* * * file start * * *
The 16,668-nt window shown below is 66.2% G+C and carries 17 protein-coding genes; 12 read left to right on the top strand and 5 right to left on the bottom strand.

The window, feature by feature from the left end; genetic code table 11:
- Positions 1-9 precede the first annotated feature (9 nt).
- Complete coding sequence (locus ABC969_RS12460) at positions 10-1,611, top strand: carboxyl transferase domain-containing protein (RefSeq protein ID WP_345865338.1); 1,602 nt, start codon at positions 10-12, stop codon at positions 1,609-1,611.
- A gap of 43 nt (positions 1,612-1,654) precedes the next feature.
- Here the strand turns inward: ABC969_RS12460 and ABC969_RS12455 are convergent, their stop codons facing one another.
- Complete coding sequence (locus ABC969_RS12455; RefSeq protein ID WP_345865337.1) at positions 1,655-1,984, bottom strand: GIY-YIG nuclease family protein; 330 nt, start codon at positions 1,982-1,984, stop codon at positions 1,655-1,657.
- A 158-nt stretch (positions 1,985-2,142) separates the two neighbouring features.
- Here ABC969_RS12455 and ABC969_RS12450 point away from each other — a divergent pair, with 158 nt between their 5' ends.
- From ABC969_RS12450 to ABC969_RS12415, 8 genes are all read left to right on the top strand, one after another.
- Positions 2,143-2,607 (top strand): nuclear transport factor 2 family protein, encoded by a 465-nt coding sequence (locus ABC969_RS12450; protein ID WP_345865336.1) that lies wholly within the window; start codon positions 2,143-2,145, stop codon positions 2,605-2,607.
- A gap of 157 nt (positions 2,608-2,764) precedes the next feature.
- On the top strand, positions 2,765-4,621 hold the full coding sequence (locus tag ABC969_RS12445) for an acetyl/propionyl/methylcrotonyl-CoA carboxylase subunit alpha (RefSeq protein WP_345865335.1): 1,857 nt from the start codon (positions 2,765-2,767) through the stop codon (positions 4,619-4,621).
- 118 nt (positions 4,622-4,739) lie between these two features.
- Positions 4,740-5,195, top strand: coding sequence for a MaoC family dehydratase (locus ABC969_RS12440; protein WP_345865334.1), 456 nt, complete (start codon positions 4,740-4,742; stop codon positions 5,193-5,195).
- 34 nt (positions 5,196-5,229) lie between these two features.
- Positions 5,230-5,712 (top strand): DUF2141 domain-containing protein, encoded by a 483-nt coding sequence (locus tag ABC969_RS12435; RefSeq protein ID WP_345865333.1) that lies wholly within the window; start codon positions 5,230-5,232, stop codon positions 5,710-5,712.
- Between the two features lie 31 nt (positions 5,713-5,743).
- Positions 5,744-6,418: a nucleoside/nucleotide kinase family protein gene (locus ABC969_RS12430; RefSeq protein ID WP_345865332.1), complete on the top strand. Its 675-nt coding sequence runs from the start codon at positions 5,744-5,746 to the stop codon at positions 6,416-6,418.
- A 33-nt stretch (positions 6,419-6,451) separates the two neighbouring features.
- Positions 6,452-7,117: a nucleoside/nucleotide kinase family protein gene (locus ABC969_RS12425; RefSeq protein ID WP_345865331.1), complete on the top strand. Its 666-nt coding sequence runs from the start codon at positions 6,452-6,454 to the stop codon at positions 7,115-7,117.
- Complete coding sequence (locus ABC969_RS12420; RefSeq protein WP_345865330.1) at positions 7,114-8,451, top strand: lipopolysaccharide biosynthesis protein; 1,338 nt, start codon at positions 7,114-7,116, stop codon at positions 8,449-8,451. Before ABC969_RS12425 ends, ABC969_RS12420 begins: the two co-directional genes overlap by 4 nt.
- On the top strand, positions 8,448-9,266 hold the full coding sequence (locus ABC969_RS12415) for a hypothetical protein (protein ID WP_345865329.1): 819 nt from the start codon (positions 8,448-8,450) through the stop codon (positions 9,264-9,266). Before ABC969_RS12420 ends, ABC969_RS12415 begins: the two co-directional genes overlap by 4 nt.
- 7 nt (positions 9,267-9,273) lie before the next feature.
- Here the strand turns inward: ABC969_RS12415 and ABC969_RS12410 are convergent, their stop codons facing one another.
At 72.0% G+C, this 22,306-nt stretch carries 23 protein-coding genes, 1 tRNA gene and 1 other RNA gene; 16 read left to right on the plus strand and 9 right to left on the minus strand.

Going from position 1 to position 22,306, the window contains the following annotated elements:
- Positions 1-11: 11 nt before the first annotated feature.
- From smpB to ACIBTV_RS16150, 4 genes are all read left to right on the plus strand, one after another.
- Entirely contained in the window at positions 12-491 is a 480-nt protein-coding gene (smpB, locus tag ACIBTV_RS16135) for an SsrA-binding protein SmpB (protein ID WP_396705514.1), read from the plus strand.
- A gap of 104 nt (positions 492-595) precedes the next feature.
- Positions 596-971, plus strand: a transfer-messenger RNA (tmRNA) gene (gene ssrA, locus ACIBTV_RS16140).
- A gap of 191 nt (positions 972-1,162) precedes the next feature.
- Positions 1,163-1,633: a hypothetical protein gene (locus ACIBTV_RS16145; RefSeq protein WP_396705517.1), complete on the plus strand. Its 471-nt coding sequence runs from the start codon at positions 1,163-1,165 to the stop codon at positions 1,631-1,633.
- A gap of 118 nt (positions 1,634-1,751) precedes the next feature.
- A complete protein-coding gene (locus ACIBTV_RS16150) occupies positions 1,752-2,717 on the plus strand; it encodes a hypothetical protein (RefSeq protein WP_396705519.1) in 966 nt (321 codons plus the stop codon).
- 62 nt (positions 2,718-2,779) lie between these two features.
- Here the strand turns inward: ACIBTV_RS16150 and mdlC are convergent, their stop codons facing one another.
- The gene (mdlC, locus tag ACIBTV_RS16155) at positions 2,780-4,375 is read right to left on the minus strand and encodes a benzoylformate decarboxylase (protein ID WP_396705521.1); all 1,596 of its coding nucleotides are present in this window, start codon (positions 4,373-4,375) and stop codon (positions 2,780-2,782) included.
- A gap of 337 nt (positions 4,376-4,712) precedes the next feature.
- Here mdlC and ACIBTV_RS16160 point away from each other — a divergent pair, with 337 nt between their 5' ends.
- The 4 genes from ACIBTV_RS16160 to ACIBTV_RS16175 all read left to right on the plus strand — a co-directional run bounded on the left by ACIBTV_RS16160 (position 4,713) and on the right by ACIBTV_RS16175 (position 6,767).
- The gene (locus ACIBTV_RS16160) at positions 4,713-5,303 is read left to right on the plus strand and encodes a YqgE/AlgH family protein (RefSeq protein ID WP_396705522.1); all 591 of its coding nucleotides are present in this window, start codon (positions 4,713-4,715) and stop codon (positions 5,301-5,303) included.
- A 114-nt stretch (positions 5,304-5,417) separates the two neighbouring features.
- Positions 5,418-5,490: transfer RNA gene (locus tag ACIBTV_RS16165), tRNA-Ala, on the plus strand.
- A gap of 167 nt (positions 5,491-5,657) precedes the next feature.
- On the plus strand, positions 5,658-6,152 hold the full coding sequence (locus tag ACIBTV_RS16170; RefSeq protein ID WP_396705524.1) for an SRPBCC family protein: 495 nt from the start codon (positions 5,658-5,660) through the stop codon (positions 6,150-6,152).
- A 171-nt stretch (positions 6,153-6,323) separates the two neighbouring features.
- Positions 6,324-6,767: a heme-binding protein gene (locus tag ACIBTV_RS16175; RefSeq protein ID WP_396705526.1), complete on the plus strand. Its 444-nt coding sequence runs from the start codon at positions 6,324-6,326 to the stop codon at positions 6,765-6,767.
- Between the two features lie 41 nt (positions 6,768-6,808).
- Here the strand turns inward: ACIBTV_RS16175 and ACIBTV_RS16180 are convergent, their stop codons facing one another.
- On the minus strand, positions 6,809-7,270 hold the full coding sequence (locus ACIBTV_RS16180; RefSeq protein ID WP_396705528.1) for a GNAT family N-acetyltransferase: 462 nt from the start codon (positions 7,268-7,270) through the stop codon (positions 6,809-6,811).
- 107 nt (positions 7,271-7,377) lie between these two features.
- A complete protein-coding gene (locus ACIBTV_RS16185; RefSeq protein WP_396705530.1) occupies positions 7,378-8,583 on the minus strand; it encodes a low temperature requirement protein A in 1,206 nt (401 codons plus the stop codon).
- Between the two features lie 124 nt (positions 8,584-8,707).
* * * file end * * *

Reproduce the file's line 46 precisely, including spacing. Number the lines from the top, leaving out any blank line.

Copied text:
- A gap of 167 nt (positions 5,491-5,657) precedes the next feature.